Cindy Wynn, a sculptural artist from Keywest, Florida, uses found objects, primarily metal "junk" to construct beautiful pieces of furniture.  I had a chance to speak with her for a few minutes and I was very impressed with the depth of her knowledge about welding and metal work.  To the uninitiated, suffice it say, not all metals are created equal and not all metals are weldable.  Quality welding is a skill that is both procedural and artist, and Cindy commands both with great expertise.  I've photographed several of her pieces to share some of the flavor, though it needs to be experienced in person to fully appreciate. 

You can find much more of her work here at her website, and here at her Flickr page.

Tuesday, June 8, 2010

Need for Bike Racks + Artists = Opportunity?

This piece in the Chicago Sun Times tells of Chicago's push to solve bike storage problems throughout the city.
"The $1.15 billion deal that privatized Chicago parking meters — and the subsequent switch to pay-and-display boxes — cost bicycle riders thousands of parking spaces. They used to hitch their wheels to meters. Now, they can’t.

The shortage of spaces is about to become a boon for local artists.

The City Council’s Transportation Committee on Monday authorized an innovative public art program that could someday rival the wildly-popular Cows on Parade.

Artists will be asked to design decorative bike racks that double as pieces of public art wherever chambers of commerce, neighborhood groups or a so-called “special services area” bankrolled by local businesses comes up with the money to pay for them."
The article goes on to state that 43rd Ward Alderman, Vi Daley, has been at the front of the push.
"In Chicago, Ald. Vi Daley (43rd) came up with the idea for decorative bike racks while working with the Lincoln Park Chamber of Commerce to install racks on Clark Street, between Armitage and Diversey.
“We wanted to do, not just the regular bike racks. We wanted to do something unique and something different,” Daley said.

“But, all of the sudden we ran into this obstacle along the way because the city would rather have their standard bike racks. They were concerned about having something bigger, whether it’s shaped like a fish [or something else]. How does it fit on the street? Is it too big? Is it too small? Is it too close to the curb?”

The new public art program will force the city to be more flexible. And bike riding will benefit.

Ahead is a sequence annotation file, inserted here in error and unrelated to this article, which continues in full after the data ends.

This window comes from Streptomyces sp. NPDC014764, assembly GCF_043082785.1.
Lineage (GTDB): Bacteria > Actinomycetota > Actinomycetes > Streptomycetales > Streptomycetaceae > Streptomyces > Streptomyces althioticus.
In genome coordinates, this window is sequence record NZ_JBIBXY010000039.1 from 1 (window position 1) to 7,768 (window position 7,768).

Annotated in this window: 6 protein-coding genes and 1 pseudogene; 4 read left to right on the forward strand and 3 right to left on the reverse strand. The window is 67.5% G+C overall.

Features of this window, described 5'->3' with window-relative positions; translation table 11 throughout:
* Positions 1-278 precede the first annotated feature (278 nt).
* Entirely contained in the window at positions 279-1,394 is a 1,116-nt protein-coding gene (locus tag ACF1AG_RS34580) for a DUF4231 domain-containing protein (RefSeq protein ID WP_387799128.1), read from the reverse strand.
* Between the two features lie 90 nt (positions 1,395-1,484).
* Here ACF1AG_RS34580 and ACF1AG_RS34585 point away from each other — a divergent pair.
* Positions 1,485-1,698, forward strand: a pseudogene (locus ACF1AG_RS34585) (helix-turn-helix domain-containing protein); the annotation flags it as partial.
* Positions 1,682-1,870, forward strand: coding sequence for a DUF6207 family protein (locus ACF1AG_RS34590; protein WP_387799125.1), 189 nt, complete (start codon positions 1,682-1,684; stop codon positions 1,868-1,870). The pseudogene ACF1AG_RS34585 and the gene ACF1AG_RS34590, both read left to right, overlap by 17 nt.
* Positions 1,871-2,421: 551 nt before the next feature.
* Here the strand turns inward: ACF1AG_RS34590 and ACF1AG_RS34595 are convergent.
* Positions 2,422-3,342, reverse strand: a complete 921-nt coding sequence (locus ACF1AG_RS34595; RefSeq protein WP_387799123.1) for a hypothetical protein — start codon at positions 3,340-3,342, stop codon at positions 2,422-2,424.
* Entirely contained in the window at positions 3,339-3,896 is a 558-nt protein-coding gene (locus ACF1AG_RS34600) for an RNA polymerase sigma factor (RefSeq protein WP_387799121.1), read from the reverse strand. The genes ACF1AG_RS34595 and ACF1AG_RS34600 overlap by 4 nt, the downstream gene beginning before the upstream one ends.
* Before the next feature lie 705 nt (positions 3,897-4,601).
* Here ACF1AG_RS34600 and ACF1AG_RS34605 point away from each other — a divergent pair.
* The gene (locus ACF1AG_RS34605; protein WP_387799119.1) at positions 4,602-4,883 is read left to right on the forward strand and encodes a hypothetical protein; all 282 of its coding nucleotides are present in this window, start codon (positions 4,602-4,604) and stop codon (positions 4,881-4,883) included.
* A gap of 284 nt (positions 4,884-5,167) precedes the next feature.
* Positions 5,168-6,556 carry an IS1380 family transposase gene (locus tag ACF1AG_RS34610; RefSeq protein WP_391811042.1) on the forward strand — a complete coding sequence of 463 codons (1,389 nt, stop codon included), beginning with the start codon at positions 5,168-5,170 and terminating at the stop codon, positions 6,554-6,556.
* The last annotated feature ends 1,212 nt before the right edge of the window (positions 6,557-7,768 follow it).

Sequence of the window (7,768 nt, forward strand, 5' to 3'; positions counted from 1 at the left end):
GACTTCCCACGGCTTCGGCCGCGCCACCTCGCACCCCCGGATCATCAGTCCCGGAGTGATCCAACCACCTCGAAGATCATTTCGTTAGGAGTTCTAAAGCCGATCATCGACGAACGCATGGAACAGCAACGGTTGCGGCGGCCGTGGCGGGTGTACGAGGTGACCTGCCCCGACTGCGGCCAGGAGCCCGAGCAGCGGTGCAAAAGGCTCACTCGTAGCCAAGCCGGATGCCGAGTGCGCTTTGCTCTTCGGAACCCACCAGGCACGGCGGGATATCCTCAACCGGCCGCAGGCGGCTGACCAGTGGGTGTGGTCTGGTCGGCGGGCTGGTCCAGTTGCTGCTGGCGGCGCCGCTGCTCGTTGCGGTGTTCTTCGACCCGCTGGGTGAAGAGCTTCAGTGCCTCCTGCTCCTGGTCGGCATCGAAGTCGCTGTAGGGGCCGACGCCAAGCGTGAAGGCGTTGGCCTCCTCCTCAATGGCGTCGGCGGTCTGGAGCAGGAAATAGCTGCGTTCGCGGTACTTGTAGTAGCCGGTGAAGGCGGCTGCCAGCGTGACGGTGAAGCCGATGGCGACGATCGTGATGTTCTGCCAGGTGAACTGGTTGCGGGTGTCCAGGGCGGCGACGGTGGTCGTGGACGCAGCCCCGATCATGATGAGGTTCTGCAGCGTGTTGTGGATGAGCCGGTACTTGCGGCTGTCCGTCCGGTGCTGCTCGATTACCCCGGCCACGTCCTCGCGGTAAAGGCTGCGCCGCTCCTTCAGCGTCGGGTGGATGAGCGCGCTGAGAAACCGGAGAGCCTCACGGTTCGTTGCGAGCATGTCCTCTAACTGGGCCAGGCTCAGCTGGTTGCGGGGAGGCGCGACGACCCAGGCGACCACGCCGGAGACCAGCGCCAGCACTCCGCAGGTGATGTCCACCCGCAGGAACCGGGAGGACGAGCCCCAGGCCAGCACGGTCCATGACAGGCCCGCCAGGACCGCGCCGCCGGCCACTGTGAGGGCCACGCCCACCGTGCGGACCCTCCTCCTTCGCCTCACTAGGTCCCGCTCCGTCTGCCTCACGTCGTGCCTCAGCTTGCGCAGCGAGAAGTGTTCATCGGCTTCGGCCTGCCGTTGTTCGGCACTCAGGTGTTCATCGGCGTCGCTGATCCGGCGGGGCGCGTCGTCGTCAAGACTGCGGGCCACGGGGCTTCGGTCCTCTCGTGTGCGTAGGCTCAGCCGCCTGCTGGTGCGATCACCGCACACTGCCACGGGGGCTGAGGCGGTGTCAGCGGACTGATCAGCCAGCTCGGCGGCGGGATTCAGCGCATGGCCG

“People come to the ward to see the sculptures. They might do the same thing with bike racks, if they’re that unique,” she said."
 This is another fine example of Vi's championing the arts in our urban community.  As a regular bike commuter and patron of the arts, I couldn't be more pleased with this effort.  The regular black metal bike racks certainly have their place, and function just fine, but their is something really great about seizing the opportunity to marry artist creativity and the public need into something really useful and unique.  I can't wait to see some of the designs.

While on the topic of Biking, I'd be remiss if I didn't mention Village Cycle Center, at 1337 N Wells Street.  I couldn't be happier with the service I've received from them over the years.  Village Cycle Center is full of helpful sales employees, all of whom come across as real bike enthusiasts and are willing to take the time to really help you find the right bike, repair your current model or find just the right accessories.

Thursday, June 3, 2010

Explore Chicago

Explore Chicago, the Chicago tourism website, has recently gone through a major renovation, and the information on specific neighborhoods has been updated and expanded.  Check out the section on Old Town here
"Old Town is -- and always has been -- one of Chicago's great destination-neighborhoods. It's that simple.

Yet locals -- and especially locals older than, say, 50 -- find it irresistible to regale visitors with tales of what it was, not because it was necessarily better back then but because Old Town for a time seemed to reinvent itself every 10 or 15 years, and that makes for individualized sets of memories.

There was the artist era when rents were cheap, then the folkies took over Wells Street and then the hippies and then the gentrifiers. For a time, Ripley's Believe It or Not provided a certain . . . presence. There were burger places and bars with peanut shells on the floor, and across the street an adult club next to a French restaurant and down the street a steak joint next to Second City, which was across from Earl Pionke's pub. (How sweet the sounds that flowed with the beer at The Earl of Old Town.)"
Not a bad start, the page seems useful and the restaurants and other items reviewed are a pretty good cross section of the greater old town neighborhood.

Tuesday, June 1, 2010

Old Town Art Fair

Just a quick note here, I've been swamped for the past few weeks and unable to update with anything meaningful.  In the meantime, I want to mention that the old town art fair is coming up in two weeks.  This is THE event of the Old Town year.  If you are looking for an excuse to visit old town, see the beautiful buildings, eat some great food, listen to music and view/purchase world class artwork, make sure to visit the Old Town art fair.  Please note that the Old Town art fair is held in combination with the Well's Street Art Festival and the Party at St. Mike's in Old Town 2010.  Together these three events are a really great event.

Proceeds from the events go right back to the neighborhood parks/playgrounds, schools etc.

Old Town Art Fair:

Wells Street Art Festival:

Party at St. Mike's in Old Town 2010: